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Biblio File

Mystery Without End... Literally


Raymond Chandler famously said, “The ideal mystery is one you would read even if the end is missing.”

In honor of his birthday this week, we asked our librarian experts to name mysteries they’d read even if there were no endings—books so compelling, with such great characters or such an evocative setting, that the story itself is just a bonus.

NYC Mysteries


I would read the Gods of Gotham series by Lyndsay Faye, even sans ending, since she so carefully envisions the formation of the NYPD at the peak of the great Irish potato famine. —Jenny Baum, Jefferson Market







I love reading historical mystery series, so the books become less about the mystery du jour and more about the characters’ ongoing relationships and the details of the historical setting. A favorite is Victoria Thompson’s Gaslight Mysteries. Set in late 19th-century New York City, they involve upper class, midwife Sarah Brandt who always stumbles onto murders and gets help from Irish, NYPD detective Frank Malloy. Filled with historical detail of the city and great developing relationships, you’ll not remember the mystery plots but you will remember the vivid characters. Start with Murder on Astor Place. —Anne Rouyer, Mulberry Street




Christie, Doyle, & Co.


I’ll go with The Murder on the Links by Agatha Christie, featuring the amazing detective Hercule Poirot. This book could have ended twice (!) before it actually ended as potential murderers were identified - each with equally compelling motive and suspicious behavior. Such was the twist and mastery of this whodunit tale. —Jean Harripersaud, Bronx Library Center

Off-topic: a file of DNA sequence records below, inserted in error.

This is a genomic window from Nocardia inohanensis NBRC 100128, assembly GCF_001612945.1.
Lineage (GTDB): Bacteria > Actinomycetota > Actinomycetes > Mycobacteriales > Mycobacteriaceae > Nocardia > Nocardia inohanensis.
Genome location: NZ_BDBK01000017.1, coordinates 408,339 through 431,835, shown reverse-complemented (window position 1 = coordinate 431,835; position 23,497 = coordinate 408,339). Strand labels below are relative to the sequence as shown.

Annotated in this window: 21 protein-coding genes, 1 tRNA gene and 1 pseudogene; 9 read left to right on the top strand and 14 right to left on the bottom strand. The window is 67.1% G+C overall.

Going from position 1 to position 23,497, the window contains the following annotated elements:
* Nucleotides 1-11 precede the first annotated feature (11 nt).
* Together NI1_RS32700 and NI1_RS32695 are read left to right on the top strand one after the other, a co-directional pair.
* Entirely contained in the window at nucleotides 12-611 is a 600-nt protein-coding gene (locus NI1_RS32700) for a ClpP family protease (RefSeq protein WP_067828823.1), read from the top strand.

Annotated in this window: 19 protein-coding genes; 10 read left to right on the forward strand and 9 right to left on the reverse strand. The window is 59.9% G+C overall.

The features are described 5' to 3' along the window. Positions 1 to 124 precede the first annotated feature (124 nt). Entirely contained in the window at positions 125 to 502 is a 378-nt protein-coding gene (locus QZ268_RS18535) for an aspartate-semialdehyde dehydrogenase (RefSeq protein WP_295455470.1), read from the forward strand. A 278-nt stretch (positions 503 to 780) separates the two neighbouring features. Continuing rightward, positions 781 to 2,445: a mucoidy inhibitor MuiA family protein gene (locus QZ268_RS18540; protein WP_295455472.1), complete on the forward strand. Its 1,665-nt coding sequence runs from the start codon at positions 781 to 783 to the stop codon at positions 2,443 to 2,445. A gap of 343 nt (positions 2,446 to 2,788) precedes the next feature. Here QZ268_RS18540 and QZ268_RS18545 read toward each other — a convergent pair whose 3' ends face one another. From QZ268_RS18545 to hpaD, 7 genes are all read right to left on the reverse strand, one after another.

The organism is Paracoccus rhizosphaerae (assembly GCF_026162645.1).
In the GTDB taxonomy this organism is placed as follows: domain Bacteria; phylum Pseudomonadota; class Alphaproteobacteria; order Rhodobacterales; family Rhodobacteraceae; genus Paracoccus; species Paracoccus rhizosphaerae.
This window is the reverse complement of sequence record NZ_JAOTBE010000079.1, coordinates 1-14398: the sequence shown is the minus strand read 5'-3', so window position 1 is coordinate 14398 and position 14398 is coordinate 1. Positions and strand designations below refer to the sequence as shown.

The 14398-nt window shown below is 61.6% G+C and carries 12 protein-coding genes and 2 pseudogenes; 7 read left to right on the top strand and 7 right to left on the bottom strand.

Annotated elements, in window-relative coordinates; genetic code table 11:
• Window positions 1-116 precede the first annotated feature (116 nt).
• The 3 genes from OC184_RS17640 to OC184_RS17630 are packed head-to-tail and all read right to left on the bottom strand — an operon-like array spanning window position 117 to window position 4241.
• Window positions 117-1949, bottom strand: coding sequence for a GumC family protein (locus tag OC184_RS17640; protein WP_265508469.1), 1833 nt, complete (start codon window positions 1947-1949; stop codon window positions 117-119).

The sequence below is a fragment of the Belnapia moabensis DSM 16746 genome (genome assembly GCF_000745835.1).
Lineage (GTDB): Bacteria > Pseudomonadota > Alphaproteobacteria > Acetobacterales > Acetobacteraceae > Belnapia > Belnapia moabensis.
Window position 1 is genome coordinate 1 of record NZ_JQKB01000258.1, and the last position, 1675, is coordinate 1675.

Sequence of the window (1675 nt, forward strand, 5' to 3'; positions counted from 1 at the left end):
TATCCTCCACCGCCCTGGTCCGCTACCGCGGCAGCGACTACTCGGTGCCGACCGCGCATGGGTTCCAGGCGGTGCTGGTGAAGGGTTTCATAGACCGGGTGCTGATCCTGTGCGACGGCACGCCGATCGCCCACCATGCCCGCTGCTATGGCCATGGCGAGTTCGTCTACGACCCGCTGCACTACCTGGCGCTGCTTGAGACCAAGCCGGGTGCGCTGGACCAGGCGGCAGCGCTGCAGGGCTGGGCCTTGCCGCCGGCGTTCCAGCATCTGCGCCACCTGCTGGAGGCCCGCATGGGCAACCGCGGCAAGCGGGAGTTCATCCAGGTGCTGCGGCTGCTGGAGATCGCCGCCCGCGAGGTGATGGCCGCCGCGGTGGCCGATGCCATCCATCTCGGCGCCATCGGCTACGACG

I read and re-read Agatha Christie’s And Then There Were None when I was young, fascinated by the idea of remote-island mystery. Who did it really didn’t matter. Louise Penny’s Still Life and the rest of the Three Pine series are another kind of remote island—although that one has friendly characters you’d like for your neighbors. —Danita Nichols, Inwood






The first mystery I read as a child was A Study in Scarlet by Sir Arthur Conan Doyle, closely followed by The Hound of the Baskervilles (also by Doyle). I was enthralled by Sherlock Holmes and Dr. Watson and the Victorian London setting. It’s not that I don’t want to know the solutions to the mysteries, but getting to know the characters was the real enjoyment. So I recommend anything Sherlock. —Lois Moore, Mid-Manhattan